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Studies Provide Evidence Of L-carnitine’s Effectiveness After Heart Attack

April 11, 2013: 12:00 AM EST
L-carnitine, a trimethylamine compound found in red meat and other foods, and sold over-the-counter as a dietary supplement, significantly improves cardiac health in patients after a heart attack, according to a review of 13 clinical studies conducted between 1989 and 2007. The findings associate L-carnitine with significant reduction in death from all causes and a highly significant reduction in ventricular arrhythmias and anginal attacks following a heart attack. L-carnitine was associated with a 27 percent reduction in all-cause mortality, a 65 percent reduction in ventricular arrhythmias, and a 40 percent reduction in the development of angina.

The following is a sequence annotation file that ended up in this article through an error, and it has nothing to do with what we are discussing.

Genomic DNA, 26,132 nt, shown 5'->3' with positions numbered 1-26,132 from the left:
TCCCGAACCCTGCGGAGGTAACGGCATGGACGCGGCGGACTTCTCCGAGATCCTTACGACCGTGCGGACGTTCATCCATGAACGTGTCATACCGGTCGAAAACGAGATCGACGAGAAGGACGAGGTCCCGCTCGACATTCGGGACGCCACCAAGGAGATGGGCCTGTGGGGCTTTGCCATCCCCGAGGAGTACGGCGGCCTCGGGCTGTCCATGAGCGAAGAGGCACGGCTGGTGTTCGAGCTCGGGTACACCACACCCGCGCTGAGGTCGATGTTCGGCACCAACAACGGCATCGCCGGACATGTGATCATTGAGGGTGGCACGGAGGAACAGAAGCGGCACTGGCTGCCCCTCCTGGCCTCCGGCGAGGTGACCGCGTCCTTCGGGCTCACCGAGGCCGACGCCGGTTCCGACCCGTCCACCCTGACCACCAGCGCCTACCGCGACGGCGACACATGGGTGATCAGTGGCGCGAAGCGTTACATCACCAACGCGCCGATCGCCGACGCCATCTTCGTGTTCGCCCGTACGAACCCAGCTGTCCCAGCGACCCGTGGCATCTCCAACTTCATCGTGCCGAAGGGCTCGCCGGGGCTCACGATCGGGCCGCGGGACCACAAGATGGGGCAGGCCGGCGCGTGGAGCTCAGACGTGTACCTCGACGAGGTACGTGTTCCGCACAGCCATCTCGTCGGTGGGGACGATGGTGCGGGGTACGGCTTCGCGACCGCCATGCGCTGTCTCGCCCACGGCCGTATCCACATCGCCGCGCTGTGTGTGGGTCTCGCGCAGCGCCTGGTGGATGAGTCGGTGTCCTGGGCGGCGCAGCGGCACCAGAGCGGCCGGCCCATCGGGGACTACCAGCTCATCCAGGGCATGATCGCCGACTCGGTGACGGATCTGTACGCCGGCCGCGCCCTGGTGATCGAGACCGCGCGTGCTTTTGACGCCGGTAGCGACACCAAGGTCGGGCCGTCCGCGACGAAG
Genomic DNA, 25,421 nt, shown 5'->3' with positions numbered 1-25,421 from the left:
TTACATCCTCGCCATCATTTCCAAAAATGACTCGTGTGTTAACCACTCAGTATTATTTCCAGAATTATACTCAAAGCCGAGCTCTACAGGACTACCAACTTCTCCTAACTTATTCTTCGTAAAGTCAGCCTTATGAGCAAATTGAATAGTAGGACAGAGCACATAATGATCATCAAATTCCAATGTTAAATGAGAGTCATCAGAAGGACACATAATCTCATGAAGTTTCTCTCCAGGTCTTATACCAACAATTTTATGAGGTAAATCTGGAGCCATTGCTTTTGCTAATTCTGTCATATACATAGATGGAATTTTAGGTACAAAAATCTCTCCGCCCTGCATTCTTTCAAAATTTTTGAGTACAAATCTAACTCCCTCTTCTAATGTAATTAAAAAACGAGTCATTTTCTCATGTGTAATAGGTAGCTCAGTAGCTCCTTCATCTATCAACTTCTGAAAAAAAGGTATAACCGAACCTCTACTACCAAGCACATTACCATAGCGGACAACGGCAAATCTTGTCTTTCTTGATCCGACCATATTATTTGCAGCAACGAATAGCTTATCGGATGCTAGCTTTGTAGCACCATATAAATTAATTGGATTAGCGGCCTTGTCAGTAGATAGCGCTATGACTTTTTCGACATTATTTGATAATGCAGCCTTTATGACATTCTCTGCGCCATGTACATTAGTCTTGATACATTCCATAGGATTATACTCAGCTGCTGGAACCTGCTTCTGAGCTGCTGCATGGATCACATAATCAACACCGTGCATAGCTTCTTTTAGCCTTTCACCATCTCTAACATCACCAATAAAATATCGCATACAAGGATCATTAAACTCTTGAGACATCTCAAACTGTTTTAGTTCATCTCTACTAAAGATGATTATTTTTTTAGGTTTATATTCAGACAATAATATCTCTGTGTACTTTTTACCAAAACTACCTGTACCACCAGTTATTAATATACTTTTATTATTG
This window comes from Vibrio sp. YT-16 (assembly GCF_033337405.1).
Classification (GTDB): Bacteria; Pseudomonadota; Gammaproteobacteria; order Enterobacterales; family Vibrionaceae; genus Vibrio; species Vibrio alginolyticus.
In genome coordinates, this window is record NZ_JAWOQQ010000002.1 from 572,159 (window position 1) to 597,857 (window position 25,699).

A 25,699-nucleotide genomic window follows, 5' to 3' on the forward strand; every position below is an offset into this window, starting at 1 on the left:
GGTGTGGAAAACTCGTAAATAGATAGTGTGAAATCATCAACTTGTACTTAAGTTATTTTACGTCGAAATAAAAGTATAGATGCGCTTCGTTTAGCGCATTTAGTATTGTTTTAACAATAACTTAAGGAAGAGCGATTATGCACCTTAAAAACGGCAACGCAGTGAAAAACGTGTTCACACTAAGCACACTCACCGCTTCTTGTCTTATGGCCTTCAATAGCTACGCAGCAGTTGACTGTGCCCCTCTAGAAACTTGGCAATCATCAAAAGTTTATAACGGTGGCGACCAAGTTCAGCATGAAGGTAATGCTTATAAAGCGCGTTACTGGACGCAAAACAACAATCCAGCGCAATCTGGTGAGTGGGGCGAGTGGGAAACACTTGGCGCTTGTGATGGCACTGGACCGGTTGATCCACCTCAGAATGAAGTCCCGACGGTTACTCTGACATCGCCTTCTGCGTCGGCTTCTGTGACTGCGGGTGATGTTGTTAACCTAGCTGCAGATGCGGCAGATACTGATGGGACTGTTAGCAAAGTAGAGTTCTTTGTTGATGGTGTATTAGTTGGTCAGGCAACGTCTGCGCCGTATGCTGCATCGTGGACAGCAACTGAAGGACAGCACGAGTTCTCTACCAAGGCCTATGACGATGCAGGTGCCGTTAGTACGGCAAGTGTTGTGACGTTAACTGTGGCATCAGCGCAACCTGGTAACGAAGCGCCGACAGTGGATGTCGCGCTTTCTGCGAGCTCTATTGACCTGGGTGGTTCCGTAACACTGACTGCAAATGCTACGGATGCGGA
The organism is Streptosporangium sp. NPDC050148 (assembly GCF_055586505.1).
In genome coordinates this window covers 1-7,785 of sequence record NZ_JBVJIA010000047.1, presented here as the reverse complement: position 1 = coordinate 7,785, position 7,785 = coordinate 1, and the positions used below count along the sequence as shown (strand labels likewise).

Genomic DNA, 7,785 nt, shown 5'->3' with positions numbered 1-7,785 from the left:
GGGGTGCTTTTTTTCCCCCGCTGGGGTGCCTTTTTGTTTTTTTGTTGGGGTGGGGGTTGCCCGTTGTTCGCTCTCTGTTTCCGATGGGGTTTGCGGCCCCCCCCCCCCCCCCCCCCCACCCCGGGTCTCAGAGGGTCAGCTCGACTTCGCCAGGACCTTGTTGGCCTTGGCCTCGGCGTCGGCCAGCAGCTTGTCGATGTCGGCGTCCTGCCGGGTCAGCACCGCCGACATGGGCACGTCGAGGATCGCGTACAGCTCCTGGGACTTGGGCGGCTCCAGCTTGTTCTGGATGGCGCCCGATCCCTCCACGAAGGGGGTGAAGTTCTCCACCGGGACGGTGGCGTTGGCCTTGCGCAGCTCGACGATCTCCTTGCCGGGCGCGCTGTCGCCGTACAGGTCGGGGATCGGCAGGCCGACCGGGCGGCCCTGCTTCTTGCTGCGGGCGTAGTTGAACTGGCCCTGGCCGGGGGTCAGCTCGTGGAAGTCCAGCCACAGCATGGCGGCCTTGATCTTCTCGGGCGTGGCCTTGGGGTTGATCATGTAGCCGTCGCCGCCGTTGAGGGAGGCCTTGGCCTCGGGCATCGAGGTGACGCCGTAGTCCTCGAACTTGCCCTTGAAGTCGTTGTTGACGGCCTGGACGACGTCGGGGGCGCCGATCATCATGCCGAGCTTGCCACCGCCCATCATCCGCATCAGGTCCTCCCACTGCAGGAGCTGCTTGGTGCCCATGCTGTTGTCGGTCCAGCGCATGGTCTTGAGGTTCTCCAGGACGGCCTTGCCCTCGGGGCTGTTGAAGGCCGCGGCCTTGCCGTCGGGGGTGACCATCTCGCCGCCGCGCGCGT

James J. DiNicolantonio et al., "L-Carnitine in the Secondary Prevention of Cardiovascular Disease: Systematic Review and Meta-analysis", Mayo Clinic Proceedings, April 11, 2013, © Mayo Foundation for Medical Education and Research
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